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Volvo Penta IPS

Intended for Inboard Powered Boats Ranging From 37 to 50 Feet

Acceleration, Top Speed, Fuel Economy and Maneuvering Have Been Raised to Levels Previously Inconceivable

I Know it's True. I witnessed it firsthand On the Waters Off Palma de Mallorca, SpainEight demonstrator boats bobbed on the brilliant blue water the Mediterranean is so famous for.

Among the flotilla were two Cranchi 41 Mediterranee: one rigged with twin Volvo inboards and its partner with the new Volvo Improved Propulsion System (IPS).

Accelerating from dead in the water to wide-open throttle the IPS boat leaped onto plane so rapidly it made the conventional inboard look like it was lost in time. IPS zoomed from zero to 25 knots full two seconds faster. From the cliffs I could plainly see differences in each boat's running attitude. The conventional Cranchi ran true to form, whereas the IPS Cranchi forefoot rode noticeably higher and drier, like a flying fish trying to escape the water. With about the same horsepower as its inboard brother the IPS Cranchi ran seven knots faster. Cruising at 30 knots its mileage showed 30 percent better. To get the same performance out of a conventional inboard you'd have needed an additional 150 hp per engine.

Volvo Penta IPS drive leg

Where the Volvo IPS-powered Cranchi spoke so softly you could hardly hear its muted mutterings the conventional inboard rumbled loudly, well, like an inboard. At 30 knots IPS whispered its message a full seven decibels quieter. Because dBs are calculated logarithmically, seven dBs means fully half the noise at the helm.

The difference in maneuverability was dramatically illustrated by the Cranchi to Cranchi match up. No matter what the maneuver, docking, running wide open or loafing at cruising speeds, the IPS ran in tight little circles inside the inboard boat. It was no contest.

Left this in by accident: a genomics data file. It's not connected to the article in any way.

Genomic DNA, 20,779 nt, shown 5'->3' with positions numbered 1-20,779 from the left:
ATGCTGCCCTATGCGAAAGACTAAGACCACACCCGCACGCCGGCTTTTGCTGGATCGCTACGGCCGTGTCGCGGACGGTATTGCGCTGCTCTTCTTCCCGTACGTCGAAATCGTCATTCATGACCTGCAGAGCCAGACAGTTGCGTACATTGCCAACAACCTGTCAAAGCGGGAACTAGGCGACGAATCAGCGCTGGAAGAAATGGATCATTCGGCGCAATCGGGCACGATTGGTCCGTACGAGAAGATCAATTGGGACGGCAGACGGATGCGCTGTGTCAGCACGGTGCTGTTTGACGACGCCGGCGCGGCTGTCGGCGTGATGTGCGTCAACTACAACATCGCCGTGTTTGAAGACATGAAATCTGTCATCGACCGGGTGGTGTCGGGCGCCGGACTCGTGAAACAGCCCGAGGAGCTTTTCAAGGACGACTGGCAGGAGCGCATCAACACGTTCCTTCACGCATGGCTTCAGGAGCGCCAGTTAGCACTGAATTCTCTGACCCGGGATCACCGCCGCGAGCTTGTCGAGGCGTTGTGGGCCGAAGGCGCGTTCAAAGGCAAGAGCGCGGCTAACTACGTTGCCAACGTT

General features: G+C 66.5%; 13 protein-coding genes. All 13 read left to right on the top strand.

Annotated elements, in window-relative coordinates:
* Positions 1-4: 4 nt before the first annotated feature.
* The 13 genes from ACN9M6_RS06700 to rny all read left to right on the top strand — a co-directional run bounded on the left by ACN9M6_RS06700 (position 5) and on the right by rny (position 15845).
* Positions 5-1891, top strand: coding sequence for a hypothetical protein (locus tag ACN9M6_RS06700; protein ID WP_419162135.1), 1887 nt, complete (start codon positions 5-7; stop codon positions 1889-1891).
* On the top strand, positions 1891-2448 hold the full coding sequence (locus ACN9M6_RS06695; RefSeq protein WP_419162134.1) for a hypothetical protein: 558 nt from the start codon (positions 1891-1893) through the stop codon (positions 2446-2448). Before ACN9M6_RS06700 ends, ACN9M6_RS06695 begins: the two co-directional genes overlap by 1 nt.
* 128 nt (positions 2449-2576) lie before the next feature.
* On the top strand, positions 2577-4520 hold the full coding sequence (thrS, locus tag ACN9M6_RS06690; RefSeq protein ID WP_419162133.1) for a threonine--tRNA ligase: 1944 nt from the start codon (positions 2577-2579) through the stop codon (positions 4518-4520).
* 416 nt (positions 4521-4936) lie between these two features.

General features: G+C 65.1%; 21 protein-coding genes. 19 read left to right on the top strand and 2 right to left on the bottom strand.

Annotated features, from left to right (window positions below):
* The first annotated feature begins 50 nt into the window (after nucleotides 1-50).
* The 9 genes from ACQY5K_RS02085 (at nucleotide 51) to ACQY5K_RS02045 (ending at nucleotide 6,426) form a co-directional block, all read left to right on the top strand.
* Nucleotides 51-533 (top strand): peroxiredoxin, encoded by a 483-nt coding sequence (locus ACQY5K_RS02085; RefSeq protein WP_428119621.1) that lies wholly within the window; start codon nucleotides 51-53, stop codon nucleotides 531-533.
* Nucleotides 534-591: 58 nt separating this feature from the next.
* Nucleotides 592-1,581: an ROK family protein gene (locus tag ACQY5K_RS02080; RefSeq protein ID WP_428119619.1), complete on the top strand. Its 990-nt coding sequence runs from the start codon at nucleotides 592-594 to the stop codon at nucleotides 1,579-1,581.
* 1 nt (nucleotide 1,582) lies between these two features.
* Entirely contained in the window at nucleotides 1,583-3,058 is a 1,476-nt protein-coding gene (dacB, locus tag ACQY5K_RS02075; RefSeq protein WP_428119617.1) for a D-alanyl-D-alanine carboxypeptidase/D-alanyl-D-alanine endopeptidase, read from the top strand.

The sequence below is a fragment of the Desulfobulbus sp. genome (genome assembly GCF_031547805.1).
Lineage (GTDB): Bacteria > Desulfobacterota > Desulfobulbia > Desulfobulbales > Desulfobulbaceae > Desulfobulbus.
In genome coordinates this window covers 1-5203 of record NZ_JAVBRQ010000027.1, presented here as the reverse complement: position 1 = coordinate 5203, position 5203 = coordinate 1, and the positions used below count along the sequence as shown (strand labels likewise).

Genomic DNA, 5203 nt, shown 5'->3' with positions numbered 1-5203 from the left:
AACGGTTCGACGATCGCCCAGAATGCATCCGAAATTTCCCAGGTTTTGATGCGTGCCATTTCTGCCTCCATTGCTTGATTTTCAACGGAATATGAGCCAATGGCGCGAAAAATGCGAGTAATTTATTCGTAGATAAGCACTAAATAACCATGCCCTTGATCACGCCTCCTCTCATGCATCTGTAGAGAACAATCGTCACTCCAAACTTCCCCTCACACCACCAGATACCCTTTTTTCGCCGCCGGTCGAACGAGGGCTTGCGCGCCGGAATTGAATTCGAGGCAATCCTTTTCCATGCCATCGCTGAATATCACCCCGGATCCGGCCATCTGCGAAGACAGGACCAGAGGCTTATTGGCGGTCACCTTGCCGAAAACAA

Besides the Cranchi, Rodman Polyships, a Spanish boat builder with US distribution, also demo-ed a 41 footer. One of its demo boats was fitted with twin inboard Volvo TAMD75s rated 480 hp each, its amigo with twin 370 IPS propulsion. Even with 220 hp less (560 versus 740), top speed remained equal. But IPS accelerated much stronger. Rodman 41 time to plane was slashed from 15 seconds to just five seconds. Depending on cruising speed, mileage improved anywhere from 25 to 36 percent, effectively extending the range from 70 to 100 miles. As for maneuvering, at 35 knots with the wheel cranked hard to starboard, IPS spun the 41 footer within 2.5 boat lengths, while the conventional inboard required five boat lengths to make the same turn.

In short, what we have here is a faster, more fuel efficient and easier to handle package that breathes new life into inboard performance. By now you're probably wondering how they managed this impressive feat.

Engineers stuck double universal joints and a short drive shaft between a common rail diesel (high efficiency - low emissions) and a highly modified Duo Prop gearcase. In this its first incarnation two models are offered. The IPS 400 features D-6 310 horsepower motors, while the IPS 500 features a D-6 rated 370 hp. Only twin engine installations are available.

IPS 400 is a direct replacement for conventional twin 400 hp inboard diesels, with the IPS 500 aimed squarely at 500 hp inboards. Volvo 5.5 liter six-cylinder engines build great gobs of torque from low rpm to wide-open throttle thanks. Both are intercooled and supercharged, with the more powerful D-370 also benefiting from a supercharger for even stronger low end performance.